I’d rather say, WHO do I (apart from my parents’ blessings) attribute my success to? Well, despite the seed being there in me, it could never have taken the shape of the giant tree that it is today, had it not been for two people, Himadri Sinha (Founder & CEO of MehndiCultr) and his wife, Sarita Sinha (Co-founder and COO) from Baroda. Himadri was my coach in 2002 (I was getting trained to be a Life Advisor), but those 18 days I spent in his company, transformed my thinking and shifted my paradigms 360 degrees. It was Himadri’s & Sarita’s idea that took me out of my home and into the world of business and its with their constant prodding and encouragement that I am where I am today. MehndiCultr is a dream seen by them and is being actively nourished by them. They are building the business and opening up newer avenues every single day while I play the role of the creating mehndi art. It’s a team that has now created this massive organisation with footprints in 18 countries. I can say, my success owes everything to the belief my partners have in my art and the belief I have in their vision for the company.

If you had one piece of advice to someone just starting out, what would it be?

I would simply say, if you want to be in this field, be ready to think BIG. Be ready to persist and bring all your passion of mehndi art into offering the best work to your clients. Nothing succeeds in this business as the power of your honest intent. If you are thinking that this is an easy-money : big-money opportunity, then you will disintegrate quicker than your thoughts. Money will come only when you manage to delight the hearts of your clients with your work. Also, while starting out, a good way forward would be to associate with artists or mehndi outfits that have managed to create a space for them and who believe in nurturing new talent. Having a mentor is a definite plus as it takes away years of learning from your own mistakes.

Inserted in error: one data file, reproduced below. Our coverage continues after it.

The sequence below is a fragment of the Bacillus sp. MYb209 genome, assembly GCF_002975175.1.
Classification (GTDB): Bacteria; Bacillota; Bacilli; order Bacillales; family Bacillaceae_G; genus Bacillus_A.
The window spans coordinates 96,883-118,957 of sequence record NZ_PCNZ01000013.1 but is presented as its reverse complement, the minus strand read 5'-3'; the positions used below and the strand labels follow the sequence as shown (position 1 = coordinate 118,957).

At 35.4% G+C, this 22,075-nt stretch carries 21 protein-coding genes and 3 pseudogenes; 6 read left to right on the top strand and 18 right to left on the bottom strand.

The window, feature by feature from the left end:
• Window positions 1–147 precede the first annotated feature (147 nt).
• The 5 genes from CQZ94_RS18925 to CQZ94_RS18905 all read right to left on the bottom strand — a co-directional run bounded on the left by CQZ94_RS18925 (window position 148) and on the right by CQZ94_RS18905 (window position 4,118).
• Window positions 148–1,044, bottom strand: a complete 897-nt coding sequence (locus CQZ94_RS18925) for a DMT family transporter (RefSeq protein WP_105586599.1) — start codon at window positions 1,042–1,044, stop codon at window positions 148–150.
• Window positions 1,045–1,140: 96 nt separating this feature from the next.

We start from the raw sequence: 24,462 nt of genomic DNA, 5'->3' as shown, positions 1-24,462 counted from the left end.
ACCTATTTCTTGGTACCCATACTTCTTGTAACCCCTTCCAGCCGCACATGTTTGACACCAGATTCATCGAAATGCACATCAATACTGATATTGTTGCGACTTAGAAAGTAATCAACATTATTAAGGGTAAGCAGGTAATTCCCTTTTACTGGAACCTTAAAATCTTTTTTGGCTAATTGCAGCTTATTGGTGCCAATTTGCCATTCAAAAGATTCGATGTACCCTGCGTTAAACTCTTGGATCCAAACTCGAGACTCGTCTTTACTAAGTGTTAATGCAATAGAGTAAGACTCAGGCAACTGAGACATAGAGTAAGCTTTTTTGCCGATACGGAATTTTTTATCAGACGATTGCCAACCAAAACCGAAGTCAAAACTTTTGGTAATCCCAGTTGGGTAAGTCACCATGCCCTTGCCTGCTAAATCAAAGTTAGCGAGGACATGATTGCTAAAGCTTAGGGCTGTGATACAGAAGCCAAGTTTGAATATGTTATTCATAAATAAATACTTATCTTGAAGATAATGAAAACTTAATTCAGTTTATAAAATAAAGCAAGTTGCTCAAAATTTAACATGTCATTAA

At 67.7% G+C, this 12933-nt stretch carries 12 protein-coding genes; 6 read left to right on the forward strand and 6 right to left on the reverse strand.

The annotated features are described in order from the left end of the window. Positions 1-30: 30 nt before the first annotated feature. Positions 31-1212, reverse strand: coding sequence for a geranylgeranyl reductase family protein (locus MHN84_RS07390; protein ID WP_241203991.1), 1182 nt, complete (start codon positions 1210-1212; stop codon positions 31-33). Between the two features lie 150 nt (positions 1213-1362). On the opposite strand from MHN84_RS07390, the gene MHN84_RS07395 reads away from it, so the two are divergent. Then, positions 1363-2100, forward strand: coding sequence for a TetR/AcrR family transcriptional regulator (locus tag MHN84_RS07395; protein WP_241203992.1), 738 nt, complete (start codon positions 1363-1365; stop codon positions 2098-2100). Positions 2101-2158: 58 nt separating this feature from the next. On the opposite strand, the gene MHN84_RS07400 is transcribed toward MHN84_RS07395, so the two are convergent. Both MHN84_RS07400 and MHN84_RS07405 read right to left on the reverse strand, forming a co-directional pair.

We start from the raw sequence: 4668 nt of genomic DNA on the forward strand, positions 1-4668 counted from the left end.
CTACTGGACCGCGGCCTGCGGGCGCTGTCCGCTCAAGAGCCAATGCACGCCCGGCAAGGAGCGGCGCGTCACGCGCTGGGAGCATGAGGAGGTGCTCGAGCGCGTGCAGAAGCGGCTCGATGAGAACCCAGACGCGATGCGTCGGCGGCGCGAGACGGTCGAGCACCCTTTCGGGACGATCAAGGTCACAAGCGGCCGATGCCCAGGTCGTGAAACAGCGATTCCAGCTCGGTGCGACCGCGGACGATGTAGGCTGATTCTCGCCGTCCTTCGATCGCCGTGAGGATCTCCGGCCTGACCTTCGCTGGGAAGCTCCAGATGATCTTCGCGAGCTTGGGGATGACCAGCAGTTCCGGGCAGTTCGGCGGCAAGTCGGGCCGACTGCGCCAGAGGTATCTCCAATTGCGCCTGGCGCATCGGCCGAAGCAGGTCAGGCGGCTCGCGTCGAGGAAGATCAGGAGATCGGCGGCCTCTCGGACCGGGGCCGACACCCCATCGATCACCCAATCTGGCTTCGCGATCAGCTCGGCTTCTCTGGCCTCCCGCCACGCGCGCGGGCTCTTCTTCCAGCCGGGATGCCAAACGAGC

A message to all the aspirants in the same field.

Be original. Be the real deal. Copy people’s passion, but desist from plagiarism. Your creativity must be your signature. You may use an existing architecture, but try owning it through your own creativity. I did that when I pioneered the use of Warli Art and Sikku Kolam in the field of mehndi. Both art forms got instant global recognition (both were premiered in the US), only due to the innovations I introduced while creating Warli & Kolam designs. The art existed, but no one used it in my industry prior to me and this is where originality (use of mehndi as a medium) and innovation worked. So, let your creative juices flow freely and allow your heart to sing fearlessly. And soon, you’ll create magic.